All my evidence is anecdotal, but I’m continually surprised by how little people who are under 30 understand about the nature of sound. As consumer electronics have done a better job keeping the details of music reproduction “under the hood” (especially with iPods and laptops), many listeners have lost contact with how the music goes from its source (digital files or analog LPs) to actual sound moving through the air. Does it matter? Not at all. I don’t see people enjoying music any less. But for someone who has long been interested in the nitty gritty of sound, the changes are worth noting.

As a high-end-audio-obsessed teenager growing up in the 1980s, I regularly read magazines like Stereophile and Audio. It was near the beginning of the CD era, and these publications were grappling with a big question: Do CD players really sound different? If you’re talking turntables and cartridges- devices meant to extract sound from tiny grooves and which involve a tremendous amount of physics- it made perfect sense that two set-ups would produce noticeably different results. But hi-fi magazines had trouble with CD players because when two machines are extracting the same patterns of 1s and 0s, there was a real question of whether they could be distinguished.

One thing that was not in question, especially in the early days, is that CDs sounded better than LPs. Hi-fi magazines, especially then, were notorious for their number-crunching. Reviews of gear would include graphs that showed the frequency range of the sounds produced, measurements of things like channel separation (how much the information from the two stereo channels could be kept isolated from each other), signal-to-noise ratio, and dynamic range (the difference between the softest and loudest sounds the source was capable of reproducing). And every possible measurement of the sounds- which are, after all, vibrations in the air that are quantifiable- suggested that CDs were superior to LPs. There were still some holdouts, especially among those who had spent thousands of dollars on turntables, but the consensus was that CDs had gone a long way toward “solving” sound.

Of course, when you listen in on casual discussions of sound in 2013, you often hear that “LPs are back” because they “sound better.” This has happened, in part, because “digital audio” is now considered as a monolith. In the time that the dominance of CDs started to erode around the turn of the millennium, we’ve come to understand the wide range of how mp3s can sound- how cymbals on a circa-2002 128k mp3 sound like a pixelated wash compared to a 320k mp3, for example. But since these low-quality files were thrust upon people in the name of convenience and file size, certain associations regarding digital audio as a whole began to develop among a subset of record connoisseurs. For some, “mp3s are cheap and bad” turned into “digital audio is cheap and bad compared to LPs.”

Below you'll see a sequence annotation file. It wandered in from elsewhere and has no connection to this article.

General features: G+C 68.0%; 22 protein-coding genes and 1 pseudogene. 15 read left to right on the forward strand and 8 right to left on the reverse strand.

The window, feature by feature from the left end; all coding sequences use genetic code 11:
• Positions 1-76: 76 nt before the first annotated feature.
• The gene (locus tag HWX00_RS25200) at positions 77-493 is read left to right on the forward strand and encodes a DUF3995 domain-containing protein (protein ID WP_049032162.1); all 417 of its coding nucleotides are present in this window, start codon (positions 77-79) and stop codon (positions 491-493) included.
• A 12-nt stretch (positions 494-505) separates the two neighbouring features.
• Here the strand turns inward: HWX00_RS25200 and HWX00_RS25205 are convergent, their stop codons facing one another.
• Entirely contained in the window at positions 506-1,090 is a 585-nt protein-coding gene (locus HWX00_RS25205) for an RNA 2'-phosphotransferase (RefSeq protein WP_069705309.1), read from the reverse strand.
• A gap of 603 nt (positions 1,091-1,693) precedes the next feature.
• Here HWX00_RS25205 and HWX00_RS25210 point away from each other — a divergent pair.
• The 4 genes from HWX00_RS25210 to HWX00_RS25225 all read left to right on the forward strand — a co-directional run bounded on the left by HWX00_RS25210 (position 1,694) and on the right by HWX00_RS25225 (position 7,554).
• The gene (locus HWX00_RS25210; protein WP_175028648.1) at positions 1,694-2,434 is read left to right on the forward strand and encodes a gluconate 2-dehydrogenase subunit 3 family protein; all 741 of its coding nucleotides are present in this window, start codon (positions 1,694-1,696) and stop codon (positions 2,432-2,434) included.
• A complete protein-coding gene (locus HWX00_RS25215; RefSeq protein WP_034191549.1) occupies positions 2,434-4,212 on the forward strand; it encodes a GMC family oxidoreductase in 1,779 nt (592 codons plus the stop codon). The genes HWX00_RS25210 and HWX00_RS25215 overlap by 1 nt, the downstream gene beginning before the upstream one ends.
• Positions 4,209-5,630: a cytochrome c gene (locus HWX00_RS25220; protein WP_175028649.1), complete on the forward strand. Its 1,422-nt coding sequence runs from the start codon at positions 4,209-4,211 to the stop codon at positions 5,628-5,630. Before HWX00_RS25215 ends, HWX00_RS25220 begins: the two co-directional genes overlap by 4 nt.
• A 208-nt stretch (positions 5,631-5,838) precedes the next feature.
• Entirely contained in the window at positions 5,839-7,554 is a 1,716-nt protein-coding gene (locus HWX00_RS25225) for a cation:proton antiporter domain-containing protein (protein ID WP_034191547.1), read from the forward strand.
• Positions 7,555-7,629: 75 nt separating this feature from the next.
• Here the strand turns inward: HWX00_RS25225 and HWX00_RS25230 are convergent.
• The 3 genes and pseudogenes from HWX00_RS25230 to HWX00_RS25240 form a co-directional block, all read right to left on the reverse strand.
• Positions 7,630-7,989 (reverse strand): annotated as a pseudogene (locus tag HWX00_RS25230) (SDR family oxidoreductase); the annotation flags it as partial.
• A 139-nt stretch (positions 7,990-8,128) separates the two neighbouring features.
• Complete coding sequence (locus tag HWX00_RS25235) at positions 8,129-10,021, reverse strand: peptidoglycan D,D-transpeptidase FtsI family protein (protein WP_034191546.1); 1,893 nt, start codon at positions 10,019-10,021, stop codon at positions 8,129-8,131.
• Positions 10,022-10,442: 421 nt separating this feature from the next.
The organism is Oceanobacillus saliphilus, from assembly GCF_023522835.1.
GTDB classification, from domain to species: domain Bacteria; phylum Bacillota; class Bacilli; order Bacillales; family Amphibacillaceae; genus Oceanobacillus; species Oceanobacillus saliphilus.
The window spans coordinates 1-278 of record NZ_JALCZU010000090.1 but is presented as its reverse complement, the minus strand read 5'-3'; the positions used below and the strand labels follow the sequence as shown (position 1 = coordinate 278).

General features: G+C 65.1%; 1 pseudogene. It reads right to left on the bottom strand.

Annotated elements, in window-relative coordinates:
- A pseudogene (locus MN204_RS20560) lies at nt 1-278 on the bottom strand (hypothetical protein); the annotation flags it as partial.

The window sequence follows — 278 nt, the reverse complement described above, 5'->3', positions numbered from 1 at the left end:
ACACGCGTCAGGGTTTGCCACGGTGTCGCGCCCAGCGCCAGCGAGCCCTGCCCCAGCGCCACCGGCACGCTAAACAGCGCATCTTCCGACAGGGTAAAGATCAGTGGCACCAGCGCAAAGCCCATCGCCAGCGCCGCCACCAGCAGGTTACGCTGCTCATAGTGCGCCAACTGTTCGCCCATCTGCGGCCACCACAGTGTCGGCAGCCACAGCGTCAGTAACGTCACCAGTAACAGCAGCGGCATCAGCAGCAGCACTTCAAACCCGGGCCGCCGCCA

One of the often overlooked facts about LP reproduction is that some people prefer it because it introduces distortion. The “warmth” that many people associate with LPs can generally be described as a bass sound that is less accurate. Reproducing bass on vinyl is a serious engineering challenge, but the upshot is that there’s a lot of filtering and signal processing happening to make the bass on vinyl work. You take some of this signal processing, add additional vibrations and distortions generated by a poorly manufactured turntable, and you end up with bass that sounds “warmer” than a CD, maybe- but also very different than what the artists were hearing in the control room.

There is a strong suspicion in the audiophile community that LP reissues are commonly mastered from a CD source. What this means is that, instead of traveling to a record label’s tape vault, finding the original master tapes and a machine that can play them, and going through the painstaking and expensive process of transferring that tape to a mastering disc in order to press LPs, the starting point is actually a CD. And the LP pressing is essentially an inferior copy of that CD. In these cases, the “warmth” you associate with the vinyl record is completely up to the distortions added by the playback process.

Is this a terrible thing? Not at all. For one, a properly mastered CD is still capable of very good sound quality. But the other part of it is that the experience of listening to an LP involves a lot more than remastering and sound sources. There’s the act of putting a record on, there is the comforting surface noise, there is the fact that LPs are beautiful objects and CDs have always looked like plastic office supplies. So enjoying what an LP has to offer is in no way contingent on convincing yourself that they necessarily sound better than CDs.

Few aesthetic experiences are as subjective as sound. When an iPhone has a retina display with more pixels per inch, you notice it. But what we desire in sound is much more of an individual thing. Some people want “accuracy” and some people want a lot of bass; some people only care that it’s loud enough. Plus, we’re very good at fooling ourselves when it comes to making distinctions between sounds. At this point, you have your computer or your mp3 player/smart phone, you plug headphones into these devices, and you listen to what comes out. The tangle of variables behind a vintage stereo system has largely been boiled down to: What kind of headphones am I using? The small differences between sources of sound reproduction are, for most people, pretty hard to differentiate, and wholly personal.